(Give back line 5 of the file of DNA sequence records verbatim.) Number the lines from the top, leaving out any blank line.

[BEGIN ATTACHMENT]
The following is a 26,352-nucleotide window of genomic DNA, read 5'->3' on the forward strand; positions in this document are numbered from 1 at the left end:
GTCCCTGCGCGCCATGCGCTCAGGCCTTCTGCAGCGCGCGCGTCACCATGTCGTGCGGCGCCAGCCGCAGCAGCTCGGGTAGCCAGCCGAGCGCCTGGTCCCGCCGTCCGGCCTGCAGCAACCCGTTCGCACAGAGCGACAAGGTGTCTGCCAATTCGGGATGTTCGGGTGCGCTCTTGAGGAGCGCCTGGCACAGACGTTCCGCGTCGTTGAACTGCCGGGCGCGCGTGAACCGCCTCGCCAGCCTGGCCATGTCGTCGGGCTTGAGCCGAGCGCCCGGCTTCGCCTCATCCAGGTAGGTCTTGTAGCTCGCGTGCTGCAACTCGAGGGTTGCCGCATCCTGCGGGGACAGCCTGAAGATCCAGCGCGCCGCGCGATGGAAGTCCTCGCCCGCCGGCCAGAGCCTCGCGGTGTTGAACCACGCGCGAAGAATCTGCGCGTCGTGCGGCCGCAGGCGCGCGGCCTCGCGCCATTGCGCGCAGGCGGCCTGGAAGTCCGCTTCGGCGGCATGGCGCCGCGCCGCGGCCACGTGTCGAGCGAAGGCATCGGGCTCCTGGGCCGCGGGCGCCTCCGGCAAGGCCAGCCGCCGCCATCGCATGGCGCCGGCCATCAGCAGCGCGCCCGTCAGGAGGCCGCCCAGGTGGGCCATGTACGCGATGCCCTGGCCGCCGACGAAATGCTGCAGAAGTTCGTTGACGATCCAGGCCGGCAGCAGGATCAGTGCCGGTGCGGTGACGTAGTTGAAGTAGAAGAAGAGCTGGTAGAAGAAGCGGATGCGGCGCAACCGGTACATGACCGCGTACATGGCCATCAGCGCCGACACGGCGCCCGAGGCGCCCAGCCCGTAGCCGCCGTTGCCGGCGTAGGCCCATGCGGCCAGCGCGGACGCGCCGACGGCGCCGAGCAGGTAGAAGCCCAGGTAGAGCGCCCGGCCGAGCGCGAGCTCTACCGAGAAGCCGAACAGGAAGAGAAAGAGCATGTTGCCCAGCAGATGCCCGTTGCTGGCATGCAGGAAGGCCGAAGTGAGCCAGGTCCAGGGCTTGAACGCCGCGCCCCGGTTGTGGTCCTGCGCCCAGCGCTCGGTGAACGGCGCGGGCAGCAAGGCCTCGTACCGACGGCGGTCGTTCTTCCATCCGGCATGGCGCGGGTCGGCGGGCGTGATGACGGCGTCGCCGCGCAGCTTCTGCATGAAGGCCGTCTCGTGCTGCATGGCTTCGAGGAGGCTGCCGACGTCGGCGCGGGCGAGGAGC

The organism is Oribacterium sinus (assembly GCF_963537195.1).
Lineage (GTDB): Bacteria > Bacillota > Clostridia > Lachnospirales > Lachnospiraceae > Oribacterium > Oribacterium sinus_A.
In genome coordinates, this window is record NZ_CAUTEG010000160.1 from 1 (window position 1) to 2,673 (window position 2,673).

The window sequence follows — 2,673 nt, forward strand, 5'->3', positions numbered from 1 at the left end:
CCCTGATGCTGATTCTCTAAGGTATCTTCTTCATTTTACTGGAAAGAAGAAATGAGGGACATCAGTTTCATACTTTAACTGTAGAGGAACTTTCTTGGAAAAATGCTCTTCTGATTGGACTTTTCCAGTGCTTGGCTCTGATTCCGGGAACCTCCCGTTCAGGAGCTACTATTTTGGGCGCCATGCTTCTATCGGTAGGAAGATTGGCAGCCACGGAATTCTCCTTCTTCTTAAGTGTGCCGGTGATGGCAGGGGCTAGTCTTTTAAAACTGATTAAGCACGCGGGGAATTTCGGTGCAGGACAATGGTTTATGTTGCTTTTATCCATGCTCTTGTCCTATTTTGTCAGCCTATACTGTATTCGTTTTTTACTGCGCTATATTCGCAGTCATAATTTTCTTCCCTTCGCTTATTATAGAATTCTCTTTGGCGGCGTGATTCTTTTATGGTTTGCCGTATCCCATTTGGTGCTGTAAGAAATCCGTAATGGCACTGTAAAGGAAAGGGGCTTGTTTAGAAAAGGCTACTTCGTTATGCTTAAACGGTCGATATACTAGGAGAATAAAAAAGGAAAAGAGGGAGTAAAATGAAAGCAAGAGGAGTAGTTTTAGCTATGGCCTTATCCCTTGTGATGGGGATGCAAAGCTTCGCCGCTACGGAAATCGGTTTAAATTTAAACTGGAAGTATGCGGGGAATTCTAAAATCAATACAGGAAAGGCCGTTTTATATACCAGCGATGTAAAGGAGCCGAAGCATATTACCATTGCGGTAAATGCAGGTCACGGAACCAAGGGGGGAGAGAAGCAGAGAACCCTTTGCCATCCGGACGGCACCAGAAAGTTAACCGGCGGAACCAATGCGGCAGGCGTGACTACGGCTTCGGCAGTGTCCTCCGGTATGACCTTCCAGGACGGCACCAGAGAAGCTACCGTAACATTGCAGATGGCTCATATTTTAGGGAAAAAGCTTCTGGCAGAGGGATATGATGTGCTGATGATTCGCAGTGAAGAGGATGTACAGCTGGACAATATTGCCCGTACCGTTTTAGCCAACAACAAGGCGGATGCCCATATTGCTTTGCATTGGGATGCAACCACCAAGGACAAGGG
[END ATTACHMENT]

In genome coordinates, this window is record NZ_CAUTEG010000160.1 from 1 (window position 1) to 2,673 (window position 2,673).